His story begins with his family settling in Kentucky from Scotland and the British Isles in the 1700s. This generation of Denny's that arrived were stone masons and iron workers. By 1850 the Louisville and Nashville (L and N) Railroad Company was chartered and soon after in the latter part of the 1800s his great-grandfather, Levi Denny, was the first Denny generation to join with L and N. He was working for the railroad while he lived in Broadhead , Kentucky. Great-grandfather Denny and all the other employees at the time were paid in gold for their work.
Photo Courtesy of Maude Moore.
The second generation to work for L and N was Roscoe Denny, born in 1904. He was Wayne Denny's grandfather who worked out of Cynthiana, Kentucky laying double tracking with horses and mules, also double tracked to Sinks, Kentucky.
As well as working track installation he helped build RR bridges. The photo above displays the early working conditions during Roscoe's time with the RR. The photo above is a section crew other than the one Roscoe Denny worked with but taken during the period when he was doing the same type of work.
L and N divided up the track line into sections. A section was about 55 to 60 miles or so long. Section crews were assigned sections to work and maintain.
Roscoe Denny died of typhoid fever in 1927 at 23 years of age. He had worked for L and N for 4 years and had become a #1 bridge man when he died.
The gold payroll was dismissed by the time Roscoe Denny began working for the RR and the currency payroll system was established for all future workers.
L and N didn't sub-contract out their work. They were in charge of records, signals, bridges, tracks, engine manufacturing (except for the M1 engine), building depots, and all other concerns that meant running a successful rail line. They manufactured their steam engines in Louisville, Kentucky.
Photo Courtesy of the Denny Family
Eventually, L and N became a top contender of rail transportation with Union Pacific and New York Central.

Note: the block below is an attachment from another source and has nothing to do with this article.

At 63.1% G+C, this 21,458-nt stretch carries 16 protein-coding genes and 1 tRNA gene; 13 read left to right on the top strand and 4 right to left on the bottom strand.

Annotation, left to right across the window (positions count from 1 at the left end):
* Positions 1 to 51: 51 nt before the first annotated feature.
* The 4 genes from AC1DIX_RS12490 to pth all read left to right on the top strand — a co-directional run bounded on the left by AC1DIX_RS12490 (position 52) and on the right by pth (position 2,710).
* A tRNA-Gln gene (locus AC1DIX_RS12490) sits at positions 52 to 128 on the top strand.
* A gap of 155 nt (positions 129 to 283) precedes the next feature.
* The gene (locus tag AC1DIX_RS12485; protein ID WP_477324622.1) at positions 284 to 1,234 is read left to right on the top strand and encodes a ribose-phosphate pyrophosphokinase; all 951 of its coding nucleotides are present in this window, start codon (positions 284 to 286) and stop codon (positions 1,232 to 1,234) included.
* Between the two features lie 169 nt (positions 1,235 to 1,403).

Wayne related that when the family would be together that RR talk would be one of the main subjects.
(Possibly repainted green to white?)
Photo from L and N section houses in Georgia.
Wayne Denny, fourth generation, lived a good part of his younger life in Berea, Kentucky. He lived with his grandmother and grandfather in a section house on W. Jefferson Street. He explained how L and N provided section housing for minimal rent to workers of each section. These were usually sets of smaller frame houses with one central large house. Wayne's grandparents lived in a large section house. He told me that all the section houses in Berea are no longer extant (existing). He remembers the section houses as painted a dark green with white trim-- these colors were used in all that Wayne was familiar with -- making it easy to identify houses in other sections. The homes all had large lots and his grandparents grew a large garden every year on theirs. He remembers walking to the Berea train depot to pay the minimal rent on his grandparents section house.
Wayne Denny, born in 1933, has worked almost 42 years with the railroad. He began with L and N which was then bought out in the 70s and is now the CSX railroad.
fifth generation and the youngest family member to work for the now CSX railroad is Wayne's son Robert Denny. He speaks highly of the railroad. They sent him to school at Marshal University in Huntington, W. Virginia and then sent him to the Railroad Development Institution in Atlanta, Ga. He foresees a future of more lines being established in the U.S. The U.S. government is one of the largest users of the rail system. Presently he is an extra board conductor. An extra board conductor means, "on call"
Five generations of family members tells one that the railroading life was a good life.